The hospital structure is graded as a II-B Heritage Building in Hyderabad Metropolitan Development Association (HMDA) listing and is protected under the Heritage Regulations of HMDA.
Soon after KCR’s demolition decision in 2015, Indian National Trust for Art and Cultural Heritage (INTACH) conducted a structural stability and safety study and presented a comprehensive report to the government over its safety.
Shahid Sajjad, convener of the Hyderabad branch of INTACH, who was part of the team, told The Wire, “The heritage building is structurally safe and can be made safe for another century, barring any natural and human interventions. It is even better than the golden jubilee block built on the same premises in a later period.”
“To relieve the load on the structure, it should be used for outpatient clinics, and administrative and support services when fully restored,” added Sajjad.
The heritage activists contended that the government should go for constructing new building complexes in the remaining 25 acres of land by removing the existing structures like the residential quarters, the paying room block, the nursing quarters, nursing hostels and laundry area, leaving the heritage building untouched.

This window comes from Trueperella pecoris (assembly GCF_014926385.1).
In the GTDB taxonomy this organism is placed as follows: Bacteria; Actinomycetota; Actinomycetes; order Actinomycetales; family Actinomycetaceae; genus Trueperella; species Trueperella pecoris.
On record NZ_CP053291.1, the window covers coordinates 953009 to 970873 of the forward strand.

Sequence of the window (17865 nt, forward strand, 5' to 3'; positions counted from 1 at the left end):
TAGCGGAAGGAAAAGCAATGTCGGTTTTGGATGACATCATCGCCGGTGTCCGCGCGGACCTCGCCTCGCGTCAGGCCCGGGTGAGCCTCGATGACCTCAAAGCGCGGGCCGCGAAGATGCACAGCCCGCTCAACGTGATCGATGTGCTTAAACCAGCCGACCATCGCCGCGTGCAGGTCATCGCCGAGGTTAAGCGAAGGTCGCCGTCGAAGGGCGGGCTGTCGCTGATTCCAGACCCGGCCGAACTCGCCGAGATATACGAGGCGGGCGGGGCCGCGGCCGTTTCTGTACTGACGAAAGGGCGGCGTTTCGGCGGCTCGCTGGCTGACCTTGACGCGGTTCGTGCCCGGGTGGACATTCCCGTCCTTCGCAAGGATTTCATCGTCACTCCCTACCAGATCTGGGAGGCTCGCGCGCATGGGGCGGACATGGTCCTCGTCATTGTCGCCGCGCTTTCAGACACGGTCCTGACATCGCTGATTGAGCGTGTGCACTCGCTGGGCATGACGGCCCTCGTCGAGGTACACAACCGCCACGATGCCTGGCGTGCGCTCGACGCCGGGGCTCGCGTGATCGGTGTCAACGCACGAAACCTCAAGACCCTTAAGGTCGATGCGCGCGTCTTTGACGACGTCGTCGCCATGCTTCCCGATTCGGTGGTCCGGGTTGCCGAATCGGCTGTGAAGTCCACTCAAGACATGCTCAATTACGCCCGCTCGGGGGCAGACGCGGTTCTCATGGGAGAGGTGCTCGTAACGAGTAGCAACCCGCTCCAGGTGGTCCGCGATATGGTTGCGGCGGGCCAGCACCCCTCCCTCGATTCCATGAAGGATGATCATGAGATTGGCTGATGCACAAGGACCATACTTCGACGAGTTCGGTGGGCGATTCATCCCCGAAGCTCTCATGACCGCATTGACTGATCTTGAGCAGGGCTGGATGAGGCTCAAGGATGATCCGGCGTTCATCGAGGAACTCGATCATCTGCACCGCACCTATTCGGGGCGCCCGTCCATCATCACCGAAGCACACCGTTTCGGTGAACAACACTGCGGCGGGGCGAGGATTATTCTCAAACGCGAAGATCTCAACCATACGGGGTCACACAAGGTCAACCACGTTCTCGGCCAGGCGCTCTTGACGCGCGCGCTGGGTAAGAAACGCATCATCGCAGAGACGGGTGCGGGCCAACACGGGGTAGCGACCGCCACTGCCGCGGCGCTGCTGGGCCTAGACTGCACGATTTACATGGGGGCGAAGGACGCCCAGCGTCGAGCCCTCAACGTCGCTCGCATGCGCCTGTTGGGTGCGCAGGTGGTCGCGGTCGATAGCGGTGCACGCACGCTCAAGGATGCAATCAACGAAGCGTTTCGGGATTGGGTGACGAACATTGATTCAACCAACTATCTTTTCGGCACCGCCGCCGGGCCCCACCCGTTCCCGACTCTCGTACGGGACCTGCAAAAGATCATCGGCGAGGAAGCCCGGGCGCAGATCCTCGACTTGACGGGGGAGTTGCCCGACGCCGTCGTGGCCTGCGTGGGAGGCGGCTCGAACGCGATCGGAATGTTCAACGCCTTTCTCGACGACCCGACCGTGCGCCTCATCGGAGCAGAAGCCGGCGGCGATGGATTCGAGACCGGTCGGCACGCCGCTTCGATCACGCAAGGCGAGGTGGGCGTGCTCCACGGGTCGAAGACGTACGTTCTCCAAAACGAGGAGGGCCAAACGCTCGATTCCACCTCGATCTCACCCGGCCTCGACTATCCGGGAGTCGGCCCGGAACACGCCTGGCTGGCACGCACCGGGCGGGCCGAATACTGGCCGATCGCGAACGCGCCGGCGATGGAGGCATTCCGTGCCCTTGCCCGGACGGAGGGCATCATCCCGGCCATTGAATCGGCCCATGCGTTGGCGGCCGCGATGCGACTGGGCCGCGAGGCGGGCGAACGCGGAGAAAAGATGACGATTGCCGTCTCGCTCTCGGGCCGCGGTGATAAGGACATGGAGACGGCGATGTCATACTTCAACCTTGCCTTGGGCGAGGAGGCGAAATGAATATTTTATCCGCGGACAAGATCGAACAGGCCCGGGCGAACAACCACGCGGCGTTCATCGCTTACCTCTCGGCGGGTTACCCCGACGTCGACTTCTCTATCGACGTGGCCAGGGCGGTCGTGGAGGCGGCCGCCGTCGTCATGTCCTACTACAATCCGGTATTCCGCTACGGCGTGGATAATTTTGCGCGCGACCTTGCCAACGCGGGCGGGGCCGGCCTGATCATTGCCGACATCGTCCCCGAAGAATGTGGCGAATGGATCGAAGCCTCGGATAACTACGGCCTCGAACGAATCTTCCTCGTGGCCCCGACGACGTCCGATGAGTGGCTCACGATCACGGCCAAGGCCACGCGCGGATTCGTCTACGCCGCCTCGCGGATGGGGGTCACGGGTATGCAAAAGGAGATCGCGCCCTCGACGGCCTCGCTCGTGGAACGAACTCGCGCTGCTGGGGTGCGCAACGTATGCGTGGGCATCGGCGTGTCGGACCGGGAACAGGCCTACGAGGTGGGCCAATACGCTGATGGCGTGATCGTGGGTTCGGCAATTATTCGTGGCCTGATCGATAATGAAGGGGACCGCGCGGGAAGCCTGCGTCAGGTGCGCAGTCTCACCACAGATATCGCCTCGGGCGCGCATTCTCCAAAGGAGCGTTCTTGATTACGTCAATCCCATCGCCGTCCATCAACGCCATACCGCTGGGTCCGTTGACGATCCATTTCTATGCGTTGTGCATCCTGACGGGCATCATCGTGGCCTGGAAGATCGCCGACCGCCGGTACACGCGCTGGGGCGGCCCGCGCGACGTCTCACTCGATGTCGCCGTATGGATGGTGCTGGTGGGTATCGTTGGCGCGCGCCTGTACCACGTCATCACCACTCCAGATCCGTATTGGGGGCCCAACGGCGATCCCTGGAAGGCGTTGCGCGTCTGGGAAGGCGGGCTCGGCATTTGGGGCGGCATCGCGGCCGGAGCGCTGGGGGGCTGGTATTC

In addition to the change.org campaign to save the hospital building, heritage activists have rallied on social media too. Ramachandraiah, one of the campaigners and a faculty at the Centre of Economic and Social Studies (CESS), in his Facebook post said, “The Charminar was built in 1591. Qutub Shahi Tombs were built from 1518 AD to 1687 AD. Osmania General Hospital (OGH) was built in 1919. OGH is youngest of them. No problem with structural stability of any of them”.
These are heritage structures which can make any city proud, he added, saying that they have been neglected badly. The Tombs were recently restored with assistance from Aga Khan Foundation and Tata Trust.
Anuradha Reddy, a spokesman of INATCH, emphasised the need to let both heritage and health go hand in hand.
Clusters of structures representing the rich cultural heritage and architecture of the Nizams’ rule, that dotted the state capital have allegedly been coming under serious threat.